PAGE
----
Nursing assessment completion was determined by direct observation of the nurse interacting with the simulated patient and then discussed during the debrief session. Nursing assessment was completed 44.6% of the time on the assigned patients with 5 participants completing all required assessments. Pediatric patient 1 was assessed by 8 of the 18 nurses (44%) with 5 completing the assessment who had <5 years’ experience (38.4%) and 3 with >5 years’ experience (60%). Patient 2 (severe headache with elevated blood pressure) was assessed by 5 nurses (27.8%) with 4 nurses having <5 years’ experience (30.8%) and 1 with >5 years’ experience (20%) completing this assessment. The patient with chest pain was assessed by 8 nurses with 6 nurses with <5 years’ experience (46.2%) and 2 with >5 years’ (40%) completing the assessment. Of the participants receiving the patient with influenza symptoms (n = 11), 8 nurses completed the assessment consisting of 3 <5 years’ (50%) and all 5 with >5 years’ experience (100%). Total assessments completed were 0 (n = 5), 1 (n = 6), 2 (n = 1), 3 (n = 3), and 4 (n = 3), with 5 nurses assessing all patients.

      Clinical Judgment Scores Achieved

      Total clinical judgment scores observed by the research team for the simulation ranged from 20 to 44. Average scores for the nurses with <5 years’ experience were 28 (SD = 6.3) and for the nurses with >5 years’ experience 30.4 (SD = 8.3). The scoring for participants during the simulation is presented in Table 2. One participant completed the simulation with an exemplary score, 6 achieved a score of accomplishing the simulation, 9 scored as developing, and 2 scored in the beginning range.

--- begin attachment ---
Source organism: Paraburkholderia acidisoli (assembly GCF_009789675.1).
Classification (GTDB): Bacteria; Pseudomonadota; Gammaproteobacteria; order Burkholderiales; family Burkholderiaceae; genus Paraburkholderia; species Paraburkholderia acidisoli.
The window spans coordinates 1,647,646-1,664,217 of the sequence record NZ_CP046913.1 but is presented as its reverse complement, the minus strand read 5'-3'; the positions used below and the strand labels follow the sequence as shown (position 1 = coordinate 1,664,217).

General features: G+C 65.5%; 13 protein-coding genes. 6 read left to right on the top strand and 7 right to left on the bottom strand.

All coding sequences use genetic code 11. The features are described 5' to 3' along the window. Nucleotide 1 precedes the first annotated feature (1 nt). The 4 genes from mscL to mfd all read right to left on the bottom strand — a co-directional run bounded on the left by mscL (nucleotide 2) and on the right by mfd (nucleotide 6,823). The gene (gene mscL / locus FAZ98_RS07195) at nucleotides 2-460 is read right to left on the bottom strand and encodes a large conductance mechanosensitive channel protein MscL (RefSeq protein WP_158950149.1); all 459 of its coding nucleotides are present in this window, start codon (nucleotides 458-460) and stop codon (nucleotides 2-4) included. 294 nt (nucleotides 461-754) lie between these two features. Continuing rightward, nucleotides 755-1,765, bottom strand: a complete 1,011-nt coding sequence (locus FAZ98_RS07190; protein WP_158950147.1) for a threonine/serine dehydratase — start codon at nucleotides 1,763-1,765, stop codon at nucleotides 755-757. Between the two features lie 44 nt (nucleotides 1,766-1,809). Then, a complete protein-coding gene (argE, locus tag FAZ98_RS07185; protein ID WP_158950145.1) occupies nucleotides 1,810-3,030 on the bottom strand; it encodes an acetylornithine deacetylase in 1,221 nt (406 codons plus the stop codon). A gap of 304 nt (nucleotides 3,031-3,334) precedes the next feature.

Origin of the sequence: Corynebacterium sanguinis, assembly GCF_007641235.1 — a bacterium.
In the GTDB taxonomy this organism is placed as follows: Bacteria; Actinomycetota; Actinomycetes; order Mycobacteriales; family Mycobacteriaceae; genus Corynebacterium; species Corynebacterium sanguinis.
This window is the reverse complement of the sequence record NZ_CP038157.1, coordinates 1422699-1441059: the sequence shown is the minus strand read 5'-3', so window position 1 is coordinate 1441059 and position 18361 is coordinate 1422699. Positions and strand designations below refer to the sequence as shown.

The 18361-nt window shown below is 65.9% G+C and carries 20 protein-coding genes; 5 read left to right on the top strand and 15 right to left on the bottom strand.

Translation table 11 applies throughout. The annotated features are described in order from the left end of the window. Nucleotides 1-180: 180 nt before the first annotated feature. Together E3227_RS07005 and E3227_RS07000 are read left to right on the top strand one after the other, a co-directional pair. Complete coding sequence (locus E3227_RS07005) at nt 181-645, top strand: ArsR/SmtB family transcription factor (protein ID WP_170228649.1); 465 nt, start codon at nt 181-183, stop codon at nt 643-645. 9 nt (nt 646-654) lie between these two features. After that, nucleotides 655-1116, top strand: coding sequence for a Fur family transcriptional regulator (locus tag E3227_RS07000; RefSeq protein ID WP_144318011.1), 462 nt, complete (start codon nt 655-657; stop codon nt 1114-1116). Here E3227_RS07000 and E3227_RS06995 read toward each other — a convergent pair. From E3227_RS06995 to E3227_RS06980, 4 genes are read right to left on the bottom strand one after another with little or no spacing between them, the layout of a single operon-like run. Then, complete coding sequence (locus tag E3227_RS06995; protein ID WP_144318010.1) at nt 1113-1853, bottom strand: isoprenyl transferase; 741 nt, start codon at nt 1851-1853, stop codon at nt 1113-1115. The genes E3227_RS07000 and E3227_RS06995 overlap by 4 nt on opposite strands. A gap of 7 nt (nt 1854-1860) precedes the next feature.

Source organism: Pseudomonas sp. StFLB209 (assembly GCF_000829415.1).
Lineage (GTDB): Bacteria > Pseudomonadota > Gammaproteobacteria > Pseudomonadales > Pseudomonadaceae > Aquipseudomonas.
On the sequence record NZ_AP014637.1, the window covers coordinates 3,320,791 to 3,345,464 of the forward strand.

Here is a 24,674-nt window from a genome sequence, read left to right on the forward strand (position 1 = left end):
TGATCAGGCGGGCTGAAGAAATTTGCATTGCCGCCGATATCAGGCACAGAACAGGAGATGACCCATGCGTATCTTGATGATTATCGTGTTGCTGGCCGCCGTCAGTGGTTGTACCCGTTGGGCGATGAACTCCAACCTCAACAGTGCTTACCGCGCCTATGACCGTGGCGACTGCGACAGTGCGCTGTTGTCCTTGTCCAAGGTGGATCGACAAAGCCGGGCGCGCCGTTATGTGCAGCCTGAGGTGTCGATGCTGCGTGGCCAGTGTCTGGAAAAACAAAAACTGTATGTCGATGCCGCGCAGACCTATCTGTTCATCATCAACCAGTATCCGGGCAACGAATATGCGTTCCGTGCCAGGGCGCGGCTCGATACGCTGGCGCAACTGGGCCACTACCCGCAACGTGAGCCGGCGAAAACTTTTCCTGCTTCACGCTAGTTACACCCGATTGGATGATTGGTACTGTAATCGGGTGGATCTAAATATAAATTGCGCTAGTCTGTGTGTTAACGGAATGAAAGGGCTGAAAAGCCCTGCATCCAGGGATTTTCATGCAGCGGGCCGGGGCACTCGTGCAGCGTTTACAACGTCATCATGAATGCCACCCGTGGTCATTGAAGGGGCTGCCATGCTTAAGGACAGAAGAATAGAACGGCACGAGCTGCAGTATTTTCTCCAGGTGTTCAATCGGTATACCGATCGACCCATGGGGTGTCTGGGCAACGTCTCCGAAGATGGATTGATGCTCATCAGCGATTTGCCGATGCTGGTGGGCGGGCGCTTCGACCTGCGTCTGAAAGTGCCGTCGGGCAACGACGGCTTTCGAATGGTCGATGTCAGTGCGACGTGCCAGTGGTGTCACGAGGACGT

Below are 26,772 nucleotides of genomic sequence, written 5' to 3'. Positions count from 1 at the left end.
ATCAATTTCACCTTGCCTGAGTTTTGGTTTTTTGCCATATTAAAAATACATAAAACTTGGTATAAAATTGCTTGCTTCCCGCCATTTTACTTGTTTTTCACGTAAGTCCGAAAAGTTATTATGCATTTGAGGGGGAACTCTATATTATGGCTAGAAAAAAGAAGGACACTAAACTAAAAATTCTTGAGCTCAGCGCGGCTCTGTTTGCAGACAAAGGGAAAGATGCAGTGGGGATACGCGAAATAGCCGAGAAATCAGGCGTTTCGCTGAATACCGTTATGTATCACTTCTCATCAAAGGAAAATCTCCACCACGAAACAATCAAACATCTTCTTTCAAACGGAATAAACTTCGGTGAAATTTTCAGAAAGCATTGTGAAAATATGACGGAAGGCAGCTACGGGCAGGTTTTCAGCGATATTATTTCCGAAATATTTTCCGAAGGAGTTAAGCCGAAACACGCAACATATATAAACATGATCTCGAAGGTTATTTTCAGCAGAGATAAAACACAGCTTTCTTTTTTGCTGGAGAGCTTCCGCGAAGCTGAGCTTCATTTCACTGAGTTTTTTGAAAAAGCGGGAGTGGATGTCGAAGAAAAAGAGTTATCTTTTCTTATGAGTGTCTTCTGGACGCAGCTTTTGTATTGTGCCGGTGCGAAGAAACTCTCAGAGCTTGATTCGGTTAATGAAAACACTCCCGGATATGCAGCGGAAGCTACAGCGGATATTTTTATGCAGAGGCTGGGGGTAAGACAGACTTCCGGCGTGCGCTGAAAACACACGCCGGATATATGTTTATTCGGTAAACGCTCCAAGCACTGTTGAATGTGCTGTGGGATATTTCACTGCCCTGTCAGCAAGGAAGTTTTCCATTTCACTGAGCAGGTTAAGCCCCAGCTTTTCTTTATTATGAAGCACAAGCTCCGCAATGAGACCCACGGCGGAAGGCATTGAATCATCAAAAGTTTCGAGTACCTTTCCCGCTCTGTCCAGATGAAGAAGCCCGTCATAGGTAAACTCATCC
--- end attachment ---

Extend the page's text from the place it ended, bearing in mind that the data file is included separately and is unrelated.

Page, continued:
Noticing

      Average scores in the noticing category ranged from 1.3 to 4 across all participants. The mean score for noticing was 2.1 with a mean score of 2.1 for nurses with <5 years’ experience and 2.2 for nurses having >5 years’ experience. Most nurses (11 of 18) scored as beginners in the category of recognizing deviation. When caring for the patient presenting with chest pain, only 8 nurses appeared to notice the hypotensive state of the patient before treating the patient with a nitrate.

      Interpreting

      Average scores for the interpreting category range from 1 to 4. The average across the participants was 1.97, with scores of 1.92 for the nurses having <5 years’ experience and 2.1 for those having >5 years. Eight of the nurses with <5 years’ experience and 2 with >5 years scored as beginners in the prioritizing data category of interpreting. When caring for the patient presenting with chest pain, only 8 of the 18 nurses addressed the hypotensive state of the patient during treatment indicating a lack of interpreting the patient need before treatment.

      Responding

      Average scores for the responding category range from 2.25 to 4. The average across the participants was 2.9, with scores of 2.8 for the nurses having <5 years’ experience and 3.3 for those with >5. Ten participants, 7 with <5 years and 3 with >5 years, scored as beginners in the well-planned intervention category of responding. In responding to the hypotensive state seen in the patient presenting with chest pain, only 8 nurses treated the hypotension in this patient.

      Reflecting

      Average scores for the reflecting category range from 2.5 to 4. The average across the participants was 3.3, with scores of 3.34 for the nurse having <5 years’ experience and 3.3 for the nurse having >5 years. Four participants scored as developing in this category with none scoring as beginners. In reflecting upon the care of the patient presenting with chest pain, 10 nurses did not treat the hypotension in the patient even after giving the nitrate and subsequent drop in blood pressure related to the treatment.

      Completed Nursing Tasks

      Patient care was measured through the completion percentage of the “expected actions” listed in Table 4. One nurse with >5 years’ experience completed almost all the expected actions for all patients. Task completion percentage ranged from 59% to 88% of the task with an average of 69% of the tasks being successfully completed. Among the nurses with <5 years’ experience, 68% of tasks were completed whereas 73% of the expected tasks were completed by those nurses with >5. Among the nurses with a BSN, 68.7% of the tasks were completed whereas the ADN nurses accomplished 69.5% of the tasks. Task completion for each patient can be found in Table 5.